Small Game and Varminting - A Primer
I enjoy my time on the firing line at nearby Tri-County Gun Club, and I’m occasionally approached by other shooters who want to discuss equipment or accessories. When asked, I usually describe myself a technical shooter or a “varminter” instead of classifying myself as a hunter. I’m also asked what’s necessary to be a varmint hunter, since some of my shooting equipment is set up for small game.
For years, much of my time afield has been focused on pest control. Any creature that is destructive to crops or livestock and difficult to control classifies as “vermin” or, more colloquially, as a varmint. The creatures vary with the area, but ground squirrels, jackrabbits, foxes, prairie dogs, woodchuck (marmots), weasels, coyotes, bobcats and badgers are but a small part of the list.
Simply stated, in the practical view of many farmers and rancher, “If it’s taking money out of your pocket, it’s a varmint.” If you are raising chickens, anything that preys upon them is unacceptable. If you’re a farmer, any herbivore that devours or damages your crop is a problem you’d prefer to eliminate. If you’re a sheep rancher in southwestern Colorado, coyotes are your enemy. A Northeastern dairy rancher will regard woodchucks (groundhogs) as a nuisance and a threat. If one of his productive milkers steps into a ‘chuck hole and injures a leg, the veterinary bills are expensive if the cow is to be saved. If you have an alfalfa farm in southern Oregon, the problem may be ground squirrels and jackrabbits. Coyotes don’t eat alfalfa but they prey upon the ground squirrels and jackrabbits, so the coyotes in this situation are part of the solution, not part of the problem.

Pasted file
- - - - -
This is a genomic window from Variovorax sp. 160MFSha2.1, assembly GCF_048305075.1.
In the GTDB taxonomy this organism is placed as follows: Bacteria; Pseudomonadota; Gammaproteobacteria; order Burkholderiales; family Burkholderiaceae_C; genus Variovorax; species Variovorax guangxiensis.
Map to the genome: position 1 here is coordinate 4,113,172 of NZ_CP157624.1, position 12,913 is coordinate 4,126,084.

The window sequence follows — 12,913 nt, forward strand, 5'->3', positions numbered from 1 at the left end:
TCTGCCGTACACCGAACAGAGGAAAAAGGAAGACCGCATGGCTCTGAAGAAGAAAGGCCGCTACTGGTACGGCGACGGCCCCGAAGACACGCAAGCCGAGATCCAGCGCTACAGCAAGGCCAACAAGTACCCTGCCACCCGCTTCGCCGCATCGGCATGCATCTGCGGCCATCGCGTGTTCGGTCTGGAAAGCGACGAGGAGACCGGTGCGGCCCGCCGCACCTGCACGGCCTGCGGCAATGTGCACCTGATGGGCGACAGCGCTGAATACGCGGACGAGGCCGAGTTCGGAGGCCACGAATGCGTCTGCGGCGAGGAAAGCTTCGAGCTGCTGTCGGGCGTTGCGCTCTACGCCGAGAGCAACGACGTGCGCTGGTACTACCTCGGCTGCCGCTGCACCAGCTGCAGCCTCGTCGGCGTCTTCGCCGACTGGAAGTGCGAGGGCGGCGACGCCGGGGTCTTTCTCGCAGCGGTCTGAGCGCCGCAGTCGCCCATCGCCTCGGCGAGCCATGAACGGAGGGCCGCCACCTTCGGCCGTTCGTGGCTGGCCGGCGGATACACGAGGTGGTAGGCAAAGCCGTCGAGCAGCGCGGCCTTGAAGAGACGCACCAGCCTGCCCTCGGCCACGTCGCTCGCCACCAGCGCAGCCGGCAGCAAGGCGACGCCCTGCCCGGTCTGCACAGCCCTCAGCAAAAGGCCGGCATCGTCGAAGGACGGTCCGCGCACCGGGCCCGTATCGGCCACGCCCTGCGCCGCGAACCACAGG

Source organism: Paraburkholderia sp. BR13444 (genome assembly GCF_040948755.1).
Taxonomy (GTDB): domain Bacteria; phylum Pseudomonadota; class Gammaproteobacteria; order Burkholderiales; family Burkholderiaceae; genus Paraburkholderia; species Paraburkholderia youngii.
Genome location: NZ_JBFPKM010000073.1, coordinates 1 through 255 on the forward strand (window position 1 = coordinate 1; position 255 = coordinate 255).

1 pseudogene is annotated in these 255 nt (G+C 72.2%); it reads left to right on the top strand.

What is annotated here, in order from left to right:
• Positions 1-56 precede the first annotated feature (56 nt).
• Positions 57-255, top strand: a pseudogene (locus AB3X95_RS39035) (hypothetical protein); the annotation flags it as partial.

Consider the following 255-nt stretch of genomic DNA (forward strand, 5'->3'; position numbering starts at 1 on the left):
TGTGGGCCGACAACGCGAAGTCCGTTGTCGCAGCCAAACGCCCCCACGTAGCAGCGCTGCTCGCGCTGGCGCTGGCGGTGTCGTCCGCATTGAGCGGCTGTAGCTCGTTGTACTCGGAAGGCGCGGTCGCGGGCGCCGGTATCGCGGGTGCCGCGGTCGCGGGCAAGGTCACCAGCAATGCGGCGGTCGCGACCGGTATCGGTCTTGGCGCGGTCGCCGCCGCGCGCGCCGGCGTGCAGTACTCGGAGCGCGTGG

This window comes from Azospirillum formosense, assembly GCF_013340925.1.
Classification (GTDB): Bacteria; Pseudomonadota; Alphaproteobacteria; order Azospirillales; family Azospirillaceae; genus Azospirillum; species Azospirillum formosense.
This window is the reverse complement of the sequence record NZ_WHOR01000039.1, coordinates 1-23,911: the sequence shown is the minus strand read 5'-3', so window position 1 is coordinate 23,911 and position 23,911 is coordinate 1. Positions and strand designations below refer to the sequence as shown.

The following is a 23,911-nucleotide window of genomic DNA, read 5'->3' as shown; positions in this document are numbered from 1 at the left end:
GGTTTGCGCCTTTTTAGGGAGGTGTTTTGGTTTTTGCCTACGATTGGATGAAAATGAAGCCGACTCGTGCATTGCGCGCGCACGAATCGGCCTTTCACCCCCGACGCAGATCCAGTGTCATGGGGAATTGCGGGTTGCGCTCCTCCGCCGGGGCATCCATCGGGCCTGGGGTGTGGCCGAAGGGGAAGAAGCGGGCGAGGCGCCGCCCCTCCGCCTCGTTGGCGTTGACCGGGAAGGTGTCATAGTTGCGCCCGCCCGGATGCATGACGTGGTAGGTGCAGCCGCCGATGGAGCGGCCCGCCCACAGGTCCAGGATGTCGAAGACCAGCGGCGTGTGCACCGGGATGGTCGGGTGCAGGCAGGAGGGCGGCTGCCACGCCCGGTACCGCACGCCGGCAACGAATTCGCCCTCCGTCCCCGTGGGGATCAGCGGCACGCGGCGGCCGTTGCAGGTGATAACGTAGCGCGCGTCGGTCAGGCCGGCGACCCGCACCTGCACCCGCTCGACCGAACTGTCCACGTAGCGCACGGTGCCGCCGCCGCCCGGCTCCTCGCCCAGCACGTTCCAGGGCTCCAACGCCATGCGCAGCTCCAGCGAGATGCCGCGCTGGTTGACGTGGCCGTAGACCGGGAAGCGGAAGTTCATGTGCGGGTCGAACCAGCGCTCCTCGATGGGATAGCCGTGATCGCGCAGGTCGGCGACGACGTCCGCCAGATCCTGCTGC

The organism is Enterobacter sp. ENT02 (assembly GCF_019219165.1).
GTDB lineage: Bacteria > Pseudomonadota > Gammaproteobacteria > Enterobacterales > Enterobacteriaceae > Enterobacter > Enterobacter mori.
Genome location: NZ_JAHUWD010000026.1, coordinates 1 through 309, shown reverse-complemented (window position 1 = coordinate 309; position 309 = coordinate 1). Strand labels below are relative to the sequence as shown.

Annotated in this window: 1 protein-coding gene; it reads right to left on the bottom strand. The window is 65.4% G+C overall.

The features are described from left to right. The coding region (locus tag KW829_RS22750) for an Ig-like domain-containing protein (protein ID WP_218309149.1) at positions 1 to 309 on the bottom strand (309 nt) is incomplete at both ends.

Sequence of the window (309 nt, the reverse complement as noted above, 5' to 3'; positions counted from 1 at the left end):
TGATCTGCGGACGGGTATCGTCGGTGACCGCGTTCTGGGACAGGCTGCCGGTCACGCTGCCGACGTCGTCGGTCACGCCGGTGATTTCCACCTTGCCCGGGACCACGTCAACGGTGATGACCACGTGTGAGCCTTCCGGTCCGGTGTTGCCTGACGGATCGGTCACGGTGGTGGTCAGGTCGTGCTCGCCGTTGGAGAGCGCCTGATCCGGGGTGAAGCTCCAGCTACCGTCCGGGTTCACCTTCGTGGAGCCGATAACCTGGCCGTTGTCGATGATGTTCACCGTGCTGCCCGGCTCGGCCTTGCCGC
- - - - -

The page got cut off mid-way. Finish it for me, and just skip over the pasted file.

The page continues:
The environment dictates what creatures may or may not be a legitimate detriment. The way wildlife interacts with us, impacts our interests, defines whether or not they’re problems, so that will vary with the environment, and there are game laws to further define these issues. Varmints of one sort or another thrive in all corners of the nation. They are usually small, alert distant targets made wary by predators, so they can be a challenge for marksmanship.
I want to dispel the notion that a varmint rifle must be a heavy-barreled bolt action or single-shot rifle with a massive telescopic sight, a flat trajectory, a light trigger and a heavy price tag. Any accurate rifle is suitable as a varmint rifle, whether it’s a single-shot .22 rimfire or the .30-’06 you normally rely on for deer. You need only be familiar with your rifle’s capabilities and operate within them.
A thirty caliber rifle is certainly overkill for a marmot or ground squirrel, but using it provides excellent off-season practice and many shooters use their deer rifles for varmints, allowing them to maintain year-round familiarity with their rifles, which optimizes trigger control and increases confidence levels for what may be one fleeting opportunity the shooter gets for a shot at whitetail deer in Upstate NY or Pennsylvania, or that pronghorn antelope in western Wyoming.
As a young fellow living in the Northeast, my first pest rifles were .22 rimfire rifles, a Remington 580 single-shot and a Ruger 10/22 semiauto. Fifty years later, I still have and use these rifles, which underscores that they were (and remain) useful in that capacity. Other than the addition of telescopic sights and slings or carrying straps, these were brought afield and perform (within their limits) much as the day I purchased them. Over time, they’ve accounted for a number of rats, squirrels, woodchucks and crows (in season). If the only rifle in your closet or case is an accurate .22 rimfire, be assured you are adequately equipped for pest control.